http://www.fakeisthenewreal.org/reform/

Even though we're going with percentages here, could there be only 10 people in Turkey *with* the last.fm widget scobbling?

Is last.fm available in any other language, except English? I did only a quick cursory glance and couldn't find a way to change the language, although I did find the widget to change the URL to another CBS-owned site. I also know that when in Paris, it didn't change to a French interface, even though other sites (Google) do.

If this is true, it's possible that what we're seeing is what's scrobbled by anglophones, generally. Japan may be the exception, but most everyone learns English in Japan at an early age, anyways, no? Enough to use an English-interface without much problem.







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skazat
skazat
Alex à Paris
Thu, Feb. 4th, 2010 01:28 am (UTC)

I stand corrected on that one - there is a language pref - next to the design pref.


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(Anonymous)
Thu, Feb. 4th, 2010 01:39 am (UTC)

The list of Chinese options is big coastal cities and Beijing (and its satellite, Tianjin). The only exception is Changsha, the birthplace of Mao Zedong, in Hunan province, where the only Chinese entry is for a Taiwanese artist. But... as you noted, this is LastFM, not QQMusic or Baidu MP3's list. Stuff like Lady Gaga does okay in Shanghai (or Taibei), but doesn't really break into the other half of China, the vast inland region, which is still very nativist in its media consumption. I think Koreans and Taiwanese are making a lot more money and have a higher profile in Changsha (or Lanzhou, or Nanjing, or Ha'erbin) than Lady Gaga has. I think LastFM is giving a good picture of what urban elite kids are listening to in these towns, though: Wang Fei and Green Day.

A lot of Western critics think of Chinese censorship as a means of protecting the position of the Chinese Communist Party, but I think a lot of it also has to do with protecting indigenous culture, whether it's pop music or Twitter-clones or homegrown neoliberalism. Superficially, China does look pretty confident, right? But that confidence quickly crumbles in the face of any imagined meddling by outside forces (whether the United States or Uighur activists or Han Chinese who are too fond of elections). China, a lot of the time, swaggers and puts on fabulous shows for the world, but it is still deeply culturally anxious, in a way that Japan isn't. Chinese cultural critics often combine a sense of superiority with an amazing capacity for self-doubt. I think that's one of the reasons why China will continue to resist, or minimize, the influence of world monoculture.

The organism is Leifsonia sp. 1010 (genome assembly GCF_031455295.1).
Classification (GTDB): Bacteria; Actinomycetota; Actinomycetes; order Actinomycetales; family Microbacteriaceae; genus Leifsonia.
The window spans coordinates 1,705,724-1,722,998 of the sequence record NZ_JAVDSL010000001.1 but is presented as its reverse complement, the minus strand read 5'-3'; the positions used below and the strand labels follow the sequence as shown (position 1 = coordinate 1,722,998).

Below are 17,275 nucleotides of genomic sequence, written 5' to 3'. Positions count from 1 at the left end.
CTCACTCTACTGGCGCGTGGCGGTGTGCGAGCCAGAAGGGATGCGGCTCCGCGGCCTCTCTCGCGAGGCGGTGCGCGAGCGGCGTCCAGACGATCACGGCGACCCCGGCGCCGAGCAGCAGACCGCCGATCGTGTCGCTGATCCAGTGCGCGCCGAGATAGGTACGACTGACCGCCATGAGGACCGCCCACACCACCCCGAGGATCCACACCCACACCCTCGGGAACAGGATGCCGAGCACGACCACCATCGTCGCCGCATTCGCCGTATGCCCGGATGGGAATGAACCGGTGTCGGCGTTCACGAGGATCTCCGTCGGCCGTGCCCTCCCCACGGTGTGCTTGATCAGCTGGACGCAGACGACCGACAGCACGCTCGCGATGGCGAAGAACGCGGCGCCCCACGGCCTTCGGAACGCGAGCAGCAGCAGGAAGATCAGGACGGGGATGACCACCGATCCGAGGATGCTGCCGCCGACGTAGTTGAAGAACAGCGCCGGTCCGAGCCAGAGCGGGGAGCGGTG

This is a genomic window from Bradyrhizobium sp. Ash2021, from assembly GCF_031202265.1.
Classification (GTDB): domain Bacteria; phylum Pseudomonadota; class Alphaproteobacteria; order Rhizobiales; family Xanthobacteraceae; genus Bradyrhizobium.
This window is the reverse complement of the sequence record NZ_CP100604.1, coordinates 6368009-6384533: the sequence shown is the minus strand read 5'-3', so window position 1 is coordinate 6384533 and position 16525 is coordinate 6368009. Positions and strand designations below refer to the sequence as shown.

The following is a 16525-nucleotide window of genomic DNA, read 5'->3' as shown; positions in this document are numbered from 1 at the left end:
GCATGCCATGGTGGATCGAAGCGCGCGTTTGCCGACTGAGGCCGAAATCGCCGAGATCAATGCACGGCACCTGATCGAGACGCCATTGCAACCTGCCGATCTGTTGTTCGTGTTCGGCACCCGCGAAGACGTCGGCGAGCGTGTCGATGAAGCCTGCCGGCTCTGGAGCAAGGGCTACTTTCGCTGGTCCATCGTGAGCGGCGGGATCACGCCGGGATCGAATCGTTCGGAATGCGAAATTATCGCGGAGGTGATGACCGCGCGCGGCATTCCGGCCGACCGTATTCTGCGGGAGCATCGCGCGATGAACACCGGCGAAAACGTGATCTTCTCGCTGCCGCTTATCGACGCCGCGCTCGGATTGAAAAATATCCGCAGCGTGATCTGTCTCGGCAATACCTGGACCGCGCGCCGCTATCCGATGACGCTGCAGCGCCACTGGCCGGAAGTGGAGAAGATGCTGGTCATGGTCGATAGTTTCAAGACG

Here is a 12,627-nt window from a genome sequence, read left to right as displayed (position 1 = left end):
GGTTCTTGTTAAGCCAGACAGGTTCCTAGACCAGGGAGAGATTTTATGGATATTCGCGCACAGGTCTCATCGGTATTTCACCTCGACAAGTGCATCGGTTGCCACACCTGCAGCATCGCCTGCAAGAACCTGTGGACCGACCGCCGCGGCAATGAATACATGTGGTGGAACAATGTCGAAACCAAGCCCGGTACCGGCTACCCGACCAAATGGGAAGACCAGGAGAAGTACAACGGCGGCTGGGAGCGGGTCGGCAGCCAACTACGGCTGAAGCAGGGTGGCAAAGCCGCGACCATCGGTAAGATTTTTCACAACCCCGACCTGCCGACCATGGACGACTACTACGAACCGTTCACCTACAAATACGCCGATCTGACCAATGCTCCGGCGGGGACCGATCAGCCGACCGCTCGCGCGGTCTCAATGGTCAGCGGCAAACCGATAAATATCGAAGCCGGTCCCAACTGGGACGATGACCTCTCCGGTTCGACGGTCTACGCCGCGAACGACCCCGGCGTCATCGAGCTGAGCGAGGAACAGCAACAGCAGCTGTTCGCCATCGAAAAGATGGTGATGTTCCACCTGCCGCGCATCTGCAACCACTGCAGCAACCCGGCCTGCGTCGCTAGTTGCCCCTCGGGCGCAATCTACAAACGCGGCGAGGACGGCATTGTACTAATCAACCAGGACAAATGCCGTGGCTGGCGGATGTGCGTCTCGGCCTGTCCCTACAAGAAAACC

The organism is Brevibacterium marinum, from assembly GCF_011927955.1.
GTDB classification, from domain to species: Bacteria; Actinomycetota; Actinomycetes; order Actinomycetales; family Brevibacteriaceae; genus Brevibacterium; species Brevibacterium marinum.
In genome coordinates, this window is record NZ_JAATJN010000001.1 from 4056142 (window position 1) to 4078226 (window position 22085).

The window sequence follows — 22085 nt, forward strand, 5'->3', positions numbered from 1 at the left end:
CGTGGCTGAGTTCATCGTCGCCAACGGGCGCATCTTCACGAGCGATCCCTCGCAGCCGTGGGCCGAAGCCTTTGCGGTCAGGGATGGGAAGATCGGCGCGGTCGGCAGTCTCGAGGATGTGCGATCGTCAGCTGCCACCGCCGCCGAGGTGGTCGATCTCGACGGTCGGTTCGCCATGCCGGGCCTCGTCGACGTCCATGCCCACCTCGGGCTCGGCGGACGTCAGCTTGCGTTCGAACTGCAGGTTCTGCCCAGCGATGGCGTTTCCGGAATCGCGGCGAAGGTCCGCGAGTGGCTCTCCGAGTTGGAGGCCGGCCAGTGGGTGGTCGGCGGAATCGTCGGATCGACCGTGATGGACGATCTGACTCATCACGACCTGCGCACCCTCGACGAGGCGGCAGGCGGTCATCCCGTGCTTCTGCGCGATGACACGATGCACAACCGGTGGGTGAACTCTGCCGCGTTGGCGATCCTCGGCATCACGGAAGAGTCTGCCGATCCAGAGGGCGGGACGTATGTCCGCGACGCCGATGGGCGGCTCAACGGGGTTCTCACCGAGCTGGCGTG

I think the vision of liberalizing China that Western thinkers love to describe often clashes with the vision of liberalizing China that Chinese thinkers are working with. In the Western vision, China is opening up to Western ideas and influence; people are watching Prison Break and buying Nikes, embracing neoliberalism. But in the Chinese imagination, the opening up definitely does allow Western culture/ideas to enter China but the most important part is the opening of the exit gate for Chinese cultural products and ideas. Western thinkers look at Chinese culture and, viewing it through the prism of Western thought and culture, see, of course, Western thought and culture and the glorious or inglorious spread of monoculture. Chinese thinkers (except far left nationalists who are quite fond of seeing the negative parallels between the new Chinese elite and the Western elite) are a lot less likely to identify the Western DNA in ideas like neoliberalism or televised singing contests.


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(Anonymous)
Thu, Feb. 4th, 2010 02:55 am (UTC)

Should't you be out spotting trains?


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robotmummies
robotmummies
ad reinhardt
Thu, Feb. 4th, 2010 04:21 am (UTC)

i think maybe "the west" is a brand and economics is a force like nature unto primitive existences. popular music developed as it did because cars had radios and needed something to play in between advertisements. i could only guess because blues music developed from the english language, its unfolding would remain favorable to english, as well as western themes and perspectives, although i can imagine socrates disproving me as easily as my impulse manifests. still, i think colonialism is beyond human will, it's the will of pagan-type economic gods like "the travel channel" telling american tourists where the "non-touristy" places are

at the same time it might be worth to note that only sanctioned selections from the anglosphere could even be imagined to get into this list. current 93 or nunslaughter could not get a hat in the race any more than something "authentic" to another sphere could


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daim0s
Бой Джордж Майкл Джексон Поллок
Thu, Feb. 4th, 2010 04:28 am (UTC)

No Iceland on the list, unfortunately. I would expect them to be above 30% threshold as well.


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(Anonymous)
Thu, Feb. 4th, 2010 04:52 pm (UTC)
Sadly, no.

http://www.last.fm/place/Iceland/+charts


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(Anonymous)
Thu, Feb. 4th, 2010 07:13 am (UTC)
Everybody's Got Something To Hide Except Me And My Bump of Chicken

...to say nothing of the cringe-worthy indigenous stuff they call pop music in Japan. It's hardly baffling that the rest of the world has no taste for it. Let's see, Bump of Chicken or The Beatles? I mean, really...


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imomus
imomus
imomus
Thu, Feb. 4th, 2010 08:15 am (UTC)
Re: Everybody's Got Something To Hide Except Me And My Bump of Chicken